Mark Roberts' response is particularly interesting for its scope and depth, but also for its unstated assumptions, which we'll examine below. In a phrase, Roberts answers bias with bias.
Clearly there are other alternatives that Meacham should have considered. If a text intends to relate what really happened, even if the text shapes that event in terms of the author’s perspective, then a literal reading of the text might in fact be the most historical reading. When I read an account of the latest Dodger game in the newspaper, am I being unhistorical if I take it literally? No. (Unless of course I know that it was written by a Giant fan. Then extreme skepticism is warranted.)Here is a perfectly broken-down analogy, and an argument that undercuts Roberts' point. First, the gospels aren't newspapers, and make no pretense of objectivity, actual or intended. Second, the presumption of bias would cut across both sets of fans, not just one side. Third, the essence of the claims also sets bullshit detectors in action. If you read a newspaper report that angels had grabbed the Dodgers centerfielder and hoisted him high enough to catch a seeming home run, you have every right to a double-take. A simple principle of doubt is that it is directly proportional to the outlandishness of the claim. If partisanship warrants "extreme skepticism," then miraculous tales recorded by True Believers merit just such skepticism.
But, nevertheless, we do have a significant historical test available to us, one that Meacham and other writers often minimize or ignore. The fact is that we have in Matthew and Luke two independent accounts of the birth of Jesus. The vast majority of scholars, both conservative and liberal, believe that these gospels writers were not familiar with each other’s work. So we can test the historical accuracy of Matthew by comparing it with Luke, and vice versa.I find this claim interesting, because it's not the tack taken by those who dispute the Q hypothesis (the idea that Luke and Matthew drew from a common source); such writers (like these examples) usually claim that Luke drew from Matthew, which makes the differences in their narratives no less interesting, but hardly "independent." (It does seem, at times, like Luke is "correcting" Matthew, so that thesis seems plausible.) What evidence do we have for their complete independence? The claim that "Matthew and Luke... were not familiar with each other's work" is the sort of mind-reading that cuts both ways.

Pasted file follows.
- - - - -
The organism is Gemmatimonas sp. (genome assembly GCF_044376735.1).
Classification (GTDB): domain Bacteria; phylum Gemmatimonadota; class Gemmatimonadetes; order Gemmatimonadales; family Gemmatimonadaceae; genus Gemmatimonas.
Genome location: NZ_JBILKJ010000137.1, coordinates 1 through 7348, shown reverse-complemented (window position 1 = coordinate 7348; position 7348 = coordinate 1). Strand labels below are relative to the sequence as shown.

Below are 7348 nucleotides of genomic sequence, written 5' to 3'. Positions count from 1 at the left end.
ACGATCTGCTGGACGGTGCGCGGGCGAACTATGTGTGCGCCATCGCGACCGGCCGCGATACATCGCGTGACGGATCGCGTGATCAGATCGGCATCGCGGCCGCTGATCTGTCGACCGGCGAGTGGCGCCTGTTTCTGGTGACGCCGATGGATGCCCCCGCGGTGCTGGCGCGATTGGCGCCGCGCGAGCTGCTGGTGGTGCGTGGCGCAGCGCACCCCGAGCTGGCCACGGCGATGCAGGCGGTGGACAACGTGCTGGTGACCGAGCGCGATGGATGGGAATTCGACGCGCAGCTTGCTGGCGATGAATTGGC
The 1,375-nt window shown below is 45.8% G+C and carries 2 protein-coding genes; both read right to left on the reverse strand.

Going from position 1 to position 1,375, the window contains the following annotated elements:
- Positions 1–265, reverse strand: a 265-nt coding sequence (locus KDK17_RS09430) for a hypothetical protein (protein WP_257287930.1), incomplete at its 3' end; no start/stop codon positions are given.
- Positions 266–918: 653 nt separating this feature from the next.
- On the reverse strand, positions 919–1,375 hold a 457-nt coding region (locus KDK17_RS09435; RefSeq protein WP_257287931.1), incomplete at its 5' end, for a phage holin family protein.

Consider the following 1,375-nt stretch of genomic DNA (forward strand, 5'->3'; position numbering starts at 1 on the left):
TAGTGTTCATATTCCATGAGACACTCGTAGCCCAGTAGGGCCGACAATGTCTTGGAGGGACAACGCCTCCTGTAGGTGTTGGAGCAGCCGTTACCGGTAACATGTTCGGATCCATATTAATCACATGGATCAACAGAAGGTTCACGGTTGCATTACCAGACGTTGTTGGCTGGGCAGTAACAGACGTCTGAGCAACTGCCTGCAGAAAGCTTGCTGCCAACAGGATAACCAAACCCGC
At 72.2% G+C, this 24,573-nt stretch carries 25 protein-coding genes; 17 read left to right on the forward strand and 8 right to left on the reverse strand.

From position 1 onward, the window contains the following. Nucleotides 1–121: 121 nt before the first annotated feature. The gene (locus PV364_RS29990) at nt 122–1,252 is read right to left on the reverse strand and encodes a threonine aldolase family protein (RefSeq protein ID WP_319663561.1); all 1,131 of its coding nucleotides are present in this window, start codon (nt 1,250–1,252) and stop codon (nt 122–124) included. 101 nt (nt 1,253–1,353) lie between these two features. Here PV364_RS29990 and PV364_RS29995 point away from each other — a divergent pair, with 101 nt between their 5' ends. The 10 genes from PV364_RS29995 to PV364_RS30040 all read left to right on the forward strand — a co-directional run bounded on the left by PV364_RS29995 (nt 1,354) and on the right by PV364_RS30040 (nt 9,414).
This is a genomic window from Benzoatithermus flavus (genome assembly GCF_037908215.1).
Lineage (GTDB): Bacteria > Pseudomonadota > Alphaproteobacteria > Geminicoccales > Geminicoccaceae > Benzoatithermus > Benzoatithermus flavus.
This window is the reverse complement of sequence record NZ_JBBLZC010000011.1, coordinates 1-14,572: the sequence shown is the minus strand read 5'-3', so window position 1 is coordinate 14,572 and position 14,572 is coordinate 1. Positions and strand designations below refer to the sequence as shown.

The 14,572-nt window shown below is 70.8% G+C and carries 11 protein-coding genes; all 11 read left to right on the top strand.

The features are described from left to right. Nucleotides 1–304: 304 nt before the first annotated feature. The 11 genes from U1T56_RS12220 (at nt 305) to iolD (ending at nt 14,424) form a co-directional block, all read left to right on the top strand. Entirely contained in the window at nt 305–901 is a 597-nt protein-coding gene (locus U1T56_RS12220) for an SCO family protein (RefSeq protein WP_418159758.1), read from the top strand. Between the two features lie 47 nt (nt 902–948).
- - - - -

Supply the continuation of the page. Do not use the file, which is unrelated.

The primary problem, as Roberts acknowledges, is this: the historical "accuracy" of the Gospels only goes so far as proof of their religious validity. If we start with the premise that miracles are impossible, then we must dismiss reports of miracles a priori; let us keep an open mind, Roberts rightly adjures. However, Roberts stumbles when trying to prove the converse. If we start with the premise that a "god" exists who conceivably could use such miracles, must we leap logically to the conclusion that we have to take the New Testament at face value?
Such a move comes at great cost, for we then have poor grounds to dismiss every other religious writing that makes historical claims. Let us use the example of Joseph Smith. Let us assume:
1. It is conceivable that God works miracles in the world.
2. Joseph Smith witnessed many miraculous occurrences.
3. These events were independently verified, and well within the decades separating the death / ascension of Christ and the writing of the Gospels.
4. Millions believe Smith's revision of Christianity, and have even sacrificed their lives for their beliefs.
5. Because people do not likely die for something they know to be false, and because of the independently verified and therefore historical testimony, we can presume that Smith's visions are trustworthy, and his religion true.
It is, to use a favorite metaphor of C.S. Lewis, "sawing off the branch you sit upon."
On a lighter note, I would like to start my own Echo Chamber, and propose my first assignment: find compelling evidence that 1. Matthew and Luke were eyewitnesses and 2. Had no knowledge of each other's work. To work, Decorabilians.